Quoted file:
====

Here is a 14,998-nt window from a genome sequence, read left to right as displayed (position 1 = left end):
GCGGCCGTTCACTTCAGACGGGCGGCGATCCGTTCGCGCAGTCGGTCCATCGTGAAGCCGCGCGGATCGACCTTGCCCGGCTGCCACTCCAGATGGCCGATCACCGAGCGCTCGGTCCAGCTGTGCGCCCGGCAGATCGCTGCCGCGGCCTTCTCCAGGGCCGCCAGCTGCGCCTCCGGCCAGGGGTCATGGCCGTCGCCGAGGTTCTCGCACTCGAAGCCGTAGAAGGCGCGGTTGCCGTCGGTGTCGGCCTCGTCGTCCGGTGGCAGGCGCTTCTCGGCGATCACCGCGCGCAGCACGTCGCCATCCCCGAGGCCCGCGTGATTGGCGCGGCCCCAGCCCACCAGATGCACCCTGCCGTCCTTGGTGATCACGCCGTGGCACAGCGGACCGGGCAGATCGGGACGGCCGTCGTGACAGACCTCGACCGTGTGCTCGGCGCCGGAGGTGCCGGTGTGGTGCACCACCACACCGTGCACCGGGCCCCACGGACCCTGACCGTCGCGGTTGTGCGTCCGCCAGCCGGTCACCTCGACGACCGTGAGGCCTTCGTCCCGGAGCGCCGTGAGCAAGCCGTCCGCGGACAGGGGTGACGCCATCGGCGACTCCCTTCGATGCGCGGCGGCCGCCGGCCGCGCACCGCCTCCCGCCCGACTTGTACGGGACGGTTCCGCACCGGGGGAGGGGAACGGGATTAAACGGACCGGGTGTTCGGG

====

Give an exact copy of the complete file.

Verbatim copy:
Here is a 14,998-nt window from a genome sequence, read left to right as displayed (position 1 = left end):
GCGGCCGTTCACTTCAGACGGGCGGCGATCCGTTCGCGCAGTCGGTCCATCGTGAAGCCGCGCGGATCGACCTTGCCCGGCTGCCACTCCAGATGGCCGATCACCGAGCGCTCGGTCCAGCTGTGCGCCCGGCAGATCGCTGCCGCGGCCTTCTCCAGGGCCGCCAGCTGCGCCTCCGGCCAGGGGTCATGGCCGTCGCCGAGGTTCTCGCACTCGAAGCCGTAGAAGGCGCGGTTGCCGTCGGTGTCGGCCTCGTCGTCCGGTGGCAGGCGCTTCTCGGCGATCACCGCGCGCAGCACGTCGCCATCCCCGAGGCCCGCGTGATTGGCGCGGCCCCAGCCCACCAGATGCACCCTGCCGTCCTTGGTGATCACGCCGTGGCACAGCGGACCGGGCAGATCGGGACGGCCGTCGTGACAGACCTCGACCGTGTGCTCGGCGCCGGAGGTGCCGGTGTGGTGCACCACCACACCGTGCACCGGGCCCCACGGACCCTGACCGTCGCGGTTGTGCGTCCGCCAGCCGGTCACCTCGACGACCGTGAGGCCTTCGTCCCGGAGCGCCGTGAGCAAGCCGTCCGCGGACAGGGGTGACGCCATCGGCGACTCCCTTCGATGCGCGGCGGCCGCCGGCCGCGCACCGCCTCCCGCCCGACTTGTACGGGACGGTTCCGCACCGGGGGAGGGGAACGGGATTAAACGGACCGGGTGTTCGGG